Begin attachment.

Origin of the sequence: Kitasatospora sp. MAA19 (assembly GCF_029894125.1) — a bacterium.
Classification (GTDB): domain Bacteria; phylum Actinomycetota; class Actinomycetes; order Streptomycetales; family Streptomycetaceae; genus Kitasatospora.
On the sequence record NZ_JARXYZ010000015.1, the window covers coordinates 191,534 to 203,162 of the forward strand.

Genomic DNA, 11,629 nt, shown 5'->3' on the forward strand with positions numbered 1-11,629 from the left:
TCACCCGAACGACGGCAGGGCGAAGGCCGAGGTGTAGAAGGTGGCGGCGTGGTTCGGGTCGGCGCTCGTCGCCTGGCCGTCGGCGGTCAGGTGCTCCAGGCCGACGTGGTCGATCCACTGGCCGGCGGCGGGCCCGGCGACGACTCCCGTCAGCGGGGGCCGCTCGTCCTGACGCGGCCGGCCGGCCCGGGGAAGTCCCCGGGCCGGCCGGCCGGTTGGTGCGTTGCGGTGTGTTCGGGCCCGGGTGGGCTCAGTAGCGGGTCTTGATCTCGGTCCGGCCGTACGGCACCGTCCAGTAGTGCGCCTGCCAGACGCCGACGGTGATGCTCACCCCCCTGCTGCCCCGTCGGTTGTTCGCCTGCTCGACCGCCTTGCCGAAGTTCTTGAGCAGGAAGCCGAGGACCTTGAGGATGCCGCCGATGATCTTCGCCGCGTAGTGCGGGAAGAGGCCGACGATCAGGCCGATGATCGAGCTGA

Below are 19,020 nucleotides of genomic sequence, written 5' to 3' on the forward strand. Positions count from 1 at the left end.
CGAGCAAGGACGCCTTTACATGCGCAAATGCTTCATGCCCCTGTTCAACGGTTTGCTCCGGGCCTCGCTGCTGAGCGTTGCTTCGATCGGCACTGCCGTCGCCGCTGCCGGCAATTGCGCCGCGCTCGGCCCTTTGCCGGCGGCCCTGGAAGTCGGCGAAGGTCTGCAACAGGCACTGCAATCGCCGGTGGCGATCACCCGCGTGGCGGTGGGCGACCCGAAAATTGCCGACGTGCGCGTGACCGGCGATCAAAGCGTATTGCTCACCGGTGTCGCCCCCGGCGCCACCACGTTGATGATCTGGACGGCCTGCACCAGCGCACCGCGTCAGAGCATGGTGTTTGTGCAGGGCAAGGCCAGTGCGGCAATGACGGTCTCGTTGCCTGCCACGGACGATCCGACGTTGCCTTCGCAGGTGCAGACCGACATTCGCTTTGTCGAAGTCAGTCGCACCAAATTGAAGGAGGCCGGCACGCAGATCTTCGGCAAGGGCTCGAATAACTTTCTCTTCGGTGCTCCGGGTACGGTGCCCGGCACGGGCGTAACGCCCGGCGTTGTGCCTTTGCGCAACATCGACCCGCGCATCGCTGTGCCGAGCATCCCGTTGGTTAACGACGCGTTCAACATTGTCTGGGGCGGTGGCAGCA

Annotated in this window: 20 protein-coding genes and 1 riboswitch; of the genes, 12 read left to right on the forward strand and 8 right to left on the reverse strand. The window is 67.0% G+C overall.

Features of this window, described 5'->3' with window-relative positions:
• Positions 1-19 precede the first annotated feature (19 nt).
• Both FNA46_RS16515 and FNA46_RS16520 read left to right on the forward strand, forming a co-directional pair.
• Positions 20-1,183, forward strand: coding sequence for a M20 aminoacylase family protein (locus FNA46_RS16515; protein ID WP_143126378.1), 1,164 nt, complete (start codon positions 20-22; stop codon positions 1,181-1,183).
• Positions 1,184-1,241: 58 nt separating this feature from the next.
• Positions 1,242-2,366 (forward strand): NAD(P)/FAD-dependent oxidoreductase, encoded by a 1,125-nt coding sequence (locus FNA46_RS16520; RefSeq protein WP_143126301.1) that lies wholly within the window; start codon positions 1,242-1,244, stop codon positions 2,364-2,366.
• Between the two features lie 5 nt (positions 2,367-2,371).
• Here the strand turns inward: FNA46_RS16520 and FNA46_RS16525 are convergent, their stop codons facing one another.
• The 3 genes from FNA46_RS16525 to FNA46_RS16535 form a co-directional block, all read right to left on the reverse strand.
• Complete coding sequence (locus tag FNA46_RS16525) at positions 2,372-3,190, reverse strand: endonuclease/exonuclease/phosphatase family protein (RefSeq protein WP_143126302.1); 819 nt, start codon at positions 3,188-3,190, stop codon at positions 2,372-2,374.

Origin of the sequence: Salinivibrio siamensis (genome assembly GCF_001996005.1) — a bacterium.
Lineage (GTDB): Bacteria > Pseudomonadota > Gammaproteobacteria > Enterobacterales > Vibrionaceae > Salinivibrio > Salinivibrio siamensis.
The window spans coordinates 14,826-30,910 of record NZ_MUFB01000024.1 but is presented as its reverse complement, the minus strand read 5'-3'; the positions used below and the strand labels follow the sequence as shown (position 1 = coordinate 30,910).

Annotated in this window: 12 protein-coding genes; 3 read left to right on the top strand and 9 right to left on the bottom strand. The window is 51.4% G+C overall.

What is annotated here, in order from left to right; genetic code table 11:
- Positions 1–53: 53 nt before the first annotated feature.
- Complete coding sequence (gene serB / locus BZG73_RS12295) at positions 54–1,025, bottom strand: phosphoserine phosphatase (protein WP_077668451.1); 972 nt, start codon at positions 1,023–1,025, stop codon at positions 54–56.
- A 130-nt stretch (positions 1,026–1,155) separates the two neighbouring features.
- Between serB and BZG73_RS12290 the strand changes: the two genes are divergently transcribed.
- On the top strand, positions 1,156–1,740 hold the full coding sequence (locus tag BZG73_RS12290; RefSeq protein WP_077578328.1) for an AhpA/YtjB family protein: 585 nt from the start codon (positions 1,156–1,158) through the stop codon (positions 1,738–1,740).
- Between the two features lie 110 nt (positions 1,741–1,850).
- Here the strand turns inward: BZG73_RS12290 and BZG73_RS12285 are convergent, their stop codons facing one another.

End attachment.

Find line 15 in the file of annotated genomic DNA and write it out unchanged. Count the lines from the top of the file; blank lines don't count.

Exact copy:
• Between the two features lie 5 nt (positions 2,367-2,371).